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juliana tomlinson

Wedding Photography & Education

Five Tips to Design and Shoot Flat Lays on Wedding Days

February 25, 2019

Hi there, friends!

Today I want to share with you 5 tips to help you with styling details and the invitation suite, on a wedding day.

1.Gather some basic information

A few weeks before every wedding I send my brides a questionnaire that will help me to understand her vision and the plan for the wedding day. I always ask what the wedding colors are and what’s the theme, if she has one. These two specific questions help me to prepare for the detail shots.

2. Bring some props with you

Let’s be honest, not every bride will have tons of details and props for you to style. I find it very helpful to bring a few styling items with me, just in case I don’t have much to work with on a wedding day. I usually have a styling board, a few ribbons, a tray, a ring dish and a piece of fabric, all items matching or complementing the color scheme chosen by the bride.

Bonus Tip: Ask your bride to request a few loose flowers and greenery from her florist. Having these available will not only make your design look more professional and editorial, but will help you to create images that will tie in with the wedding theme.

3. Choosing the Background

For me the simpler the better! Simplicity equals elegance in my eyes… And because of that I always look for non-distractive, clear and clean backgrounds. Most of the time I use my own DIY styling board, but when it doesn’t match either the color or the theme of the wedding, I look for a space with these things I mentioned.

4. Light is everything

Don’t let this title mislead you. Sometimes when we think about the best light source available we tend to move everything closer to the window and forget to look over the entire space. Make sure you are not styling the details in direct, harsh or spotty light. I usually bring everything close to the light source, but just far enough to avoid direct harsh light. My favorite way is to place my lay flats 90 degrees from the main source of light.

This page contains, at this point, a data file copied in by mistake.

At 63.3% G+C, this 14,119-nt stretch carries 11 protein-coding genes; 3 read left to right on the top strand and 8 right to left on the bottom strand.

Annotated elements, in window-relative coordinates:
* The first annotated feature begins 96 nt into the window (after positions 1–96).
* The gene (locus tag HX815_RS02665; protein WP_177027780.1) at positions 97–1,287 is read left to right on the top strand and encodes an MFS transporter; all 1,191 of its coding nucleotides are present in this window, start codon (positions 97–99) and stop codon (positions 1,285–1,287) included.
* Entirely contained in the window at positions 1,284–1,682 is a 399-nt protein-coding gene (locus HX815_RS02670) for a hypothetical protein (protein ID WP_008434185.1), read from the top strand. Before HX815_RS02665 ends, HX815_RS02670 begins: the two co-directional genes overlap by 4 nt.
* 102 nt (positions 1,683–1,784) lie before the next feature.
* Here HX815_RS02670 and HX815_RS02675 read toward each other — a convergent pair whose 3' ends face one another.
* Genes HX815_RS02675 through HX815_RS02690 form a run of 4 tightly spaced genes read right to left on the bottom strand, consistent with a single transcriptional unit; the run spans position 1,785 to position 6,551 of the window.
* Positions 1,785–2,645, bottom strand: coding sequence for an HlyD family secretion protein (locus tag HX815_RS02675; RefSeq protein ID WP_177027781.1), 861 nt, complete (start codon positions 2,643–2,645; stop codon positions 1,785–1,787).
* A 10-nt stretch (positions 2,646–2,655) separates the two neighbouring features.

5. Composition

I usually start by placing all the elements down, I take a few shots, and then I remove a few pieces until I am down to one. When I start laying the invitations down, these are a few things running through my mind:

  • Are the lines straight? Nothing bothers me more than noticing that the invitations were crooked when I am editing my images.

  • Is one piece creating a shadow on another? This may not bother you, but I try my best to avoid shadows in my design.

  • Are the corners somehow connecting to something? I don’t mean that the corner of one piece of invitation needs to align with the other. But for me, it needs to align with something. Sometimes with a line from the invitation beside it, sometimes with a flower…

When it comes to styling your lay flats, patience (and having enough time in the timeline) is everything. Most of the time I’ll start composing the invitation suite and after a few shots I ‘ll make small adjustments that make everything look much better.

Bonus Tip: Shoot from different angles! Once I have my layout ready, I take a few pictures showing it all from above and then I come closer and take a few pictures of each element in the design, without moving them. Just by changing your angle you will be able to have a good variety to deliver to your clients later.

I hope these tips help you to create something you love next time you are shooting lay flats!

Looking for more tips on how to grow your photography business?

Become a JTP insider and receive my free e-book “3 Steps to Book More Brides”. Get your here!

–> You may also like my “3 Simple ways to create better Light and Airy images”

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